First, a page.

The movement to legalize marijuana in the United States is gaining traction. In recent election results, California and seven other states voted to reform marijuana use with varying forms of legalization. The results of the election have proved to be a turning point for the legalization of marijuana, with many states taking a stand against the federal government’s classification of the drug as a Schedule 1 substance.
Arkansas, Florida, and North Dakota all voted to legalize medical marijuana while California, Nevada, Massachusetts, and Maine all approved full, recreational use of marijuana. Although not all marijuana-legalization measures were approved, the increase in legalization at the state level has caused some concern regarding regulation and enforcement. With approximately one-fifth of the country operating under a different set of laws than the rest, questions regarding law enforcement and transportation of marijuana across state lines have created new grey areas.
The Pros and Cons of Legalization
With changing perceptions of recreational marijuana use in the United States, it seems the tide is turning in the war on marijuana. Legalization now puts states in direct conflict with the federal government, but many believe this change could produce positive results, including reduced drug arrests and increased tax collection. Many proponents of legalization see these changes as long-awaited victories, but the results of the election have sparked discussion regarding the perceived safety of use. Many in favor of legalization believe that marijuana is less harmful than tobacco or alcohol, but experts are not so quick to endorse this widespread public perception.
Many experts argue that the vote to legalize marijuana has largely focused on the business side without much regard for its effect on public health. For many adolescents who may now grow up in a society that normalizes recreational marijuana use, there is great concern around the minimization of marijuana’s harmful effects. Studies show marijuana does affect adolescent brain development as well as cardiovascular and respiratory health. Numerous experts also believe the addictiveness of marijuana has been downplayed, with many underestimating the potential for dependency and addiction development.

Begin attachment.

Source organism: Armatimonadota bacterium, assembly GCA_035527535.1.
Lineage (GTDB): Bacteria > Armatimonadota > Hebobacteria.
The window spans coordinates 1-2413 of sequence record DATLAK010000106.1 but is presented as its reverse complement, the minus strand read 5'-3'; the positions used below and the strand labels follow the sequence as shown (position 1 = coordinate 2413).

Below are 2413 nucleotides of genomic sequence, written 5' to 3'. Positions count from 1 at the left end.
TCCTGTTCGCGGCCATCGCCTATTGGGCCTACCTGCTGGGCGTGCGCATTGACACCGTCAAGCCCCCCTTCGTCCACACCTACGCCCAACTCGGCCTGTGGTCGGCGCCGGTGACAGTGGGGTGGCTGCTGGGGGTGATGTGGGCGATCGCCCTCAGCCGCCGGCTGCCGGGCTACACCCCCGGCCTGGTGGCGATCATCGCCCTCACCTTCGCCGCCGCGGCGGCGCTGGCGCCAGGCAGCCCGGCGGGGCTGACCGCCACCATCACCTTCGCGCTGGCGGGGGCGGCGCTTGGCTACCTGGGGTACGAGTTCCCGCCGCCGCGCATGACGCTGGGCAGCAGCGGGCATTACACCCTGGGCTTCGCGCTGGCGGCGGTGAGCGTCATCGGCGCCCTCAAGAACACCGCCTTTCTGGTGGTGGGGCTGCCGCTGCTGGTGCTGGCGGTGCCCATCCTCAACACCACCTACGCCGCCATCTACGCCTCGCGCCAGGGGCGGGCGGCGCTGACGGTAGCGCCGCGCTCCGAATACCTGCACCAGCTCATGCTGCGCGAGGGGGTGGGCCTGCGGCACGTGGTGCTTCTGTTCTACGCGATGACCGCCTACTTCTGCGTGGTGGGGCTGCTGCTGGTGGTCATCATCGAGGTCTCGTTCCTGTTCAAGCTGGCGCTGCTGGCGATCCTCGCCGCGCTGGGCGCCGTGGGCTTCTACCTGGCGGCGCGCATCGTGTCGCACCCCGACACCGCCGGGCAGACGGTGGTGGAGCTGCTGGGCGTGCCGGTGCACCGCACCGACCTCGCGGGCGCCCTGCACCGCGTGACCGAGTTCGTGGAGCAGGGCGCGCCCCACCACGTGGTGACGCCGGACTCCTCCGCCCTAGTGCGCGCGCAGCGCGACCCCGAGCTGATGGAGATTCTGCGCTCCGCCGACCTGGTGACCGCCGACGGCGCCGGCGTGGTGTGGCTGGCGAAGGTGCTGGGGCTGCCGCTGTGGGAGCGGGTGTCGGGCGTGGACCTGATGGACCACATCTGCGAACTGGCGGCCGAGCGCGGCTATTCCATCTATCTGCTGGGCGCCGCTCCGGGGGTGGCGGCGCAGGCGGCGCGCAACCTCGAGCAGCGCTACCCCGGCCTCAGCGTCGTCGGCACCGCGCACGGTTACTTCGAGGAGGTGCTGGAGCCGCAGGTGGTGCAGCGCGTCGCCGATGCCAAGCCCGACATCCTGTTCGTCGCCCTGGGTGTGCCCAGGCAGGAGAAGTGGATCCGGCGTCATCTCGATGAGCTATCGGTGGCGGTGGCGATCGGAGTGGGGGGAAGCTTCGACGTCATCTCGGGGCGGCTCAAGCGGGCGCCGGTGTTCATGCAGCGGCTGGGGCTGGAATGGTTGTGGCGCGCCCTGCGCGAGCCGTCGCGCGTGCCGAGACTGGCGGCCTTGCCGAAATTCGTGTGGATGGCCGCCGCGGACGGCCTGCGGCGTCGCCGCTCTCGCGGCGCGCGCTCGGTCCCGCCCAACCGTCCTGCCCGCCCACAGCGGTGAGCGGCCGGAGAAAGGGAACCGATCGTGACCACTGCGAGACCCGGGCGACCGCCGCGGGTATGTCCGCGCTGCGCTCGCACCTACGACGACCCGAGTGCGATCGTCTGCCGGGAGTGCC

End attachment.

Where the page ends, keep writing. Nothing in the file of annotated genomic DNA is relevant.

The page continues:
Those who support the legalization of marijuana argue that marijuana can be treated like any other legal substance with the potential for abuse. Alcohol and tobacco are both legal substances with the potential for abuse and dependency. Many argue that it is our responsibility to keep substances like this out of the hands of adolescents. Laws regulating legal age of use can help minimize access for minors. Additionally, education surrounding the potential side effects of use can help consumers make informed decisions.
Treating Marijuana Dependency
While it is possible to use marijuana without developing a dependency or addiction, there are many who do in fact struggle with it. Some people self-medicate with marijuana for mental health disorders which include anxiety, depression, post-traumatic stress disorder (PTSD), and insomnia. While research supporting the effectiveness of marijuana use to treat these conditions is lacking, many cite it as a successful form of treatment. Still, there are many who find marijuana use actually exacerbates symptoms of these conditions. While marijuana may be a method of temporarily alleviating symptoms of these mental health conditions, it can often ignore their underlying causes, leaving many to go untreated while simultaneously developing dependencies on marijuana.
Treatment programs are designed to address marijuana addiction and treat the underlying causes of dependency. While marijuana can temporarily alleviate symptoms of mental health conditions, it can also cause its own side effects. Those who use marijuana often report experiencing feelings of fatigue, decreased motivation, poor concentration, paranoia, and in some cases psychosis. In most cases, treatment for marijuana dependency must address the side effects of marijuana abuse in addition to uncovering the underlying motivations for substance use. Treating these simultaneously allows clients to recover from addiction and dependency while also receiving treatment for pre-existing conditions. This helps individuals develop healthy coping mechanisms and life skills that support long-term sobriety.
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